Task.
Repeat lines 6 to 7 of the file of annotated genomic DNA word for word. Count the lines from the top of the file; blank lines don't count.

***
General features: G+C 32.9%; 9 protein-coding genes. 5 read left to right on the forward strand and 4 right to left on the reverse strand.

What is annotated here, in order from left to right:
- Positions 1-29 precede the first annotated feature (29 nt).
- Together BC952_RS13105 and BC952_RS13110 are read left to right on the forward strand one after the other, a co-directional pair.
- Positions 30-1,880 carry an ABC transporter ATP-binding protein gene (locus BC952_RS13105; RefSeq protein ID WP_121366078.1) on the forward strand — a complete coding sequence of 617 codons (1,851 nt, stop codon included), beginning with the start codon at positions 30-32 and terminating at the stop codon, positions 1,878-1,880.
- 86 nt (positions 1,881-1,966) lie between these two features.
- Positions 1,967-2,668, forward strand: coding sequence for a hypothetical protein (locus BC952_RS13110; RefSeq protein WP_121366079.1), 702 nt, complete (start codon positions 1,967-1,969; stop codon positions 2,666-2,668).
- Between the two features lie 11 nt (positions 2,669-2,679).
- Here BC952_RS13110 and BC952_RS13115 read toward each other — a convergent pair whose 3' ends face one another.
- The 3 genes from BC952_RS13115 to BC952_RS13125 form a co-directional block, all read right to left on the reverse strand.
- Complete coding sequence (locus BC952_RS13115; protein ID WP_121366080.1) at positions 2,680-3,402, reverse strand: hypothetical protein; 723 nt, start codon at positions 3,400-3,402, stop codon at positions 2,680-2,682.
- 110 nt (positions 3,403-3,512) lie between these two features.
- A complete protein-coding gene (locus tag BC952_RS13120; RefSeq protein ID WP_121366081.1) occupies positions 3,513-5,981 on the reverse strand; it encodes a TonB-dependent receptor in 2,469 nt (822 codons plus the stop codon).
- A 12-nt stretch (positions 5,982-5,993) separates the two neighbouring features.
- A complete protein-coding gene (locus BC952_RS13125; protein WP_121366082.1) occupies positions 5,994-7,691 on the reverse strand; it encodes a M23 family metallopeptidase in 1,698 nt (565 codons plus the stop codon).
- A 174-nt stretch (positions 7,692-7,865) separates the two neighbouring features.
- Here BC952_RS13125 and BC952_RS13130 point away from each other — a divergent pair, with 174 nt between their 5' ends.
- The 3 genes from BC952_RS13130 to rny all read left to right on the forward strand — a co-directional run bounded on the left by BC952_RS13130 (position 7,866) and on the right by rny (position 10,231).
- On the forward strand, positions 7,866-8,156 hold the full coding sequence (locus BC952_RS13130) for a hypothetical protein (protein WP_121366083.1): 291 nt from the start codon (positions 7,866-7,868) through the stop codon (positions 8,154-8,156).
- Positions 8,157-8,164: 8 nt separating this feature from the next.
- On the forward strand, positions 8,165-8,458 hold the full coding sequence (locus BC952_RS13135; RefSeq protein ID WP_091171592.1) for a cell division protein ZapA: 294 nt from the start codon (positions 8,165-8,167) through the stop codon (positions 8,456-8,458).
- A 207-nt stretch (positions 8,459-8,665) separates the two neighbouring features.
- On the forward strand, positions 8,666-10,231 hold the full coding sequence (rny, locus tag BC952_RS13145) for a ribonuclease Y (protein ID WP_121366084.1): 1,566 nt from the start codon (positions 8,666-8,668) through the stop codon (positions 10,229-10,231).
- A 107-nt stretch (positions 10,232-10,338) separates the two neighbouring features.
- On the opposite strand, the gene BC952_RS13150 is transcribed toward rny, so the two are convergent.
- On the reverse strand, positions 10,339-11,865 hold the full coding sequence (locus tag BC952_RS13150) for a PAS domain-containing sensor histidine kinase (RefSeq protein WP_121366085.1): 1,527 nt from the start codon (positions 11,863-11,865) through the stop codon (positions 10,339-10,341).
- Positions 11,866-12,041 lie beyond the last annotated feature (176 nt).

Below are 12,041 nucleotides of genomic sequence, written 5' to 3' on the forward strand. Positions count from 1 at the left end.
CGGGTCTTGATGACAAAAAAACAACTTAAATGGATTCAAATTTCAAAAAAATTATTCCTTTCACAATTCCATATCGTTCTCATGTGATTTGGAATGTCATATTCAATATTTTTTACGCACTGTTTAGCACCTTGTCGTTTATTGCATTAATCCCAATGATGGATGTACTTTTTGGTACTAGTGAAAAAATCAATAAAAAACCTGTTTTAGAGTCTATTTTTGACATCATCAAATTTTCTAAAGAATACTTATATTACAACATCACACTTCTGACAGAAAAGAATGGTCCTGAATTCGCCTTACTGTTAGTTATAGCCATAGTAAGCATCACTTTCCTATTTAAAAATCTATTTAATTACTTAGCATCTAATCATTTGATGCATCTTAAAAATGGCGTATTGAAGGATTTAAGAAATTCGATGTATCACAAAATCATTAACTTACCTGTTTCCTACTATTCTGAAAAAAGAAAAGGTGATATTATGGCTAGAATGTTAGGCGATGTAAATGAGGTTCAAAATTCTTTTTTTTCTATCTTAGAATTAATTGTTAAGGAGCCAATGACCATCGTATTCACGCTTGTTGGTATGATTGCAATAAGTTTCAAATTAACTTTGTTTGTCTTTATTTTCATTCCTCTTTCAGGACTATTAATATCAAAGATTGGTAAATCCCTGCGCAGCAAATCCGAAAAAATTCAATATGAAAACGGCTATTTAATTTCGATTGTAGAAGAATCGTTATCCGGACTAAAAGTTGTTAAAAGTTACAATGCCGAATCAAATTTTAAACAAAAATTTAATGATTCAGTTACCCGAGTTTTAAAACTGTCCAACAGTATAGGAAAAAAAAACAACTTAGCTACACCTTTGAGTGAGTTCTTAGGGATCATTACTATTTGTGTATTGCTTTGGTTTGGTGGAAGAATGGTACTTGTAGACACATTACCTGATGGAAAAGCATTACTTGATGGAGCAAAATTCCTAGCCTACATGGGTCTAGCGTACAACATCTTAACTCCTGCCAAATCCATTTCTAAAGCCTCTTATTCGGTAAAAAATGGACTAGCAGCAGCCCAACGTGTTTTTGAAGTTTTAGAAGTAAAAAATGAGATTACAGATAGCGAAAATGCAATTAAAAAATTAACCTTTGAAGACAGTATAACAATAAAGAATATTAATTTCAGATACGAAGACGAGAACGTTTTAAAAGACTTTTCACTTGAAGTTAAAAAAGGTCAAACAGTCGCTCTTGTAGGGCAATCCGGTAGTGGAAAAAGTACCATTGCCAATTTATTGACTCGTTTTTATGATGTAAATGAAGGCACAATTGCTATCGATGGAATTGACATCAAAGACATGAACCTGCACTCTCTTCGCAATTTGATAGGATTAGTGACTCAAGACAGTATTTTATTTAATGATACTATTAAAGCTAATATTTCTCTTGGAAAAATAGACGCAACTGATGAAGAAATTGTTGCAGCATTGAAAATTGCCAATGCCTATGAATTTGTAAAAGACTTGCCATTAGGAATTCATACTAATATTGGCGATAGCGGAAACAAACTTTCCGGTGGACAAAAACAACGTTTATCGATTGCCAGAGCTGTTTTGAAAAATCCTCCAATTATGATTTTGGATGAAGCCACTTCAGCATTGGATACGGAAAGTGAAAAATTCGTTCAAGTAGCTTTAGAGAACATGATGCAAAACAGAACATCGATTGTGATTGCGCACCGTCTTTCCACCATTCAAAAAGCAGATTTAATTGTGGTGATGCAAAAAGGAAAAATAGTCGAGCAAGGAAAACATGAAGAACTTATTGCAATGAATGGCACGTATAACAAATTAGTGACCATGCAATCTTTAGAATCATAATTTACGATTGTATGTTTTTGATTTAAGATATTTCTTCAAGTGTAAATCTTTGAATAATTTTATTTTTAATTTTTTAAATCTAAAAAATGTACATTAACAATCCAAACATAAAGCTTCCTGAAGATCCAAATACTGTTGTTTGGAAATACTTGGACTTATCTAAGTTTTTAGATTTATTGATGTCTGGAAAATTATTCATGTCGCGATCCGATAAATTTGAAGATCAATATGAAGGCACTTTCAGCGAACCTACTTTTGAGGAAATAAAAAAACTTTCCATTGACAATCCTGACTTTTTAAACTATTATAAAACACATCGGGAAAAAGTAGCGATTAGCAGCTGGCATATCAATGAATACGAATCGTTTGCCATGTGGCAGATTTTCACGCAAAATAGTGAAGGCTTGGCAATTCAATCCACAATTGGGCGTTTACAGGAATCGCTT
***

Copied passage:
- 86 nt (positions 1,881-1,966) lie between these two features.
- Positions 1,967-2,668, forward strand: coding sequence for a hypothetical protein (locus BC952_RS13110; RefSeq protein WP_121366079.1), 702 nt, complete (start codon positions 1,967-1,969; stop codon positions 2,666-2,668).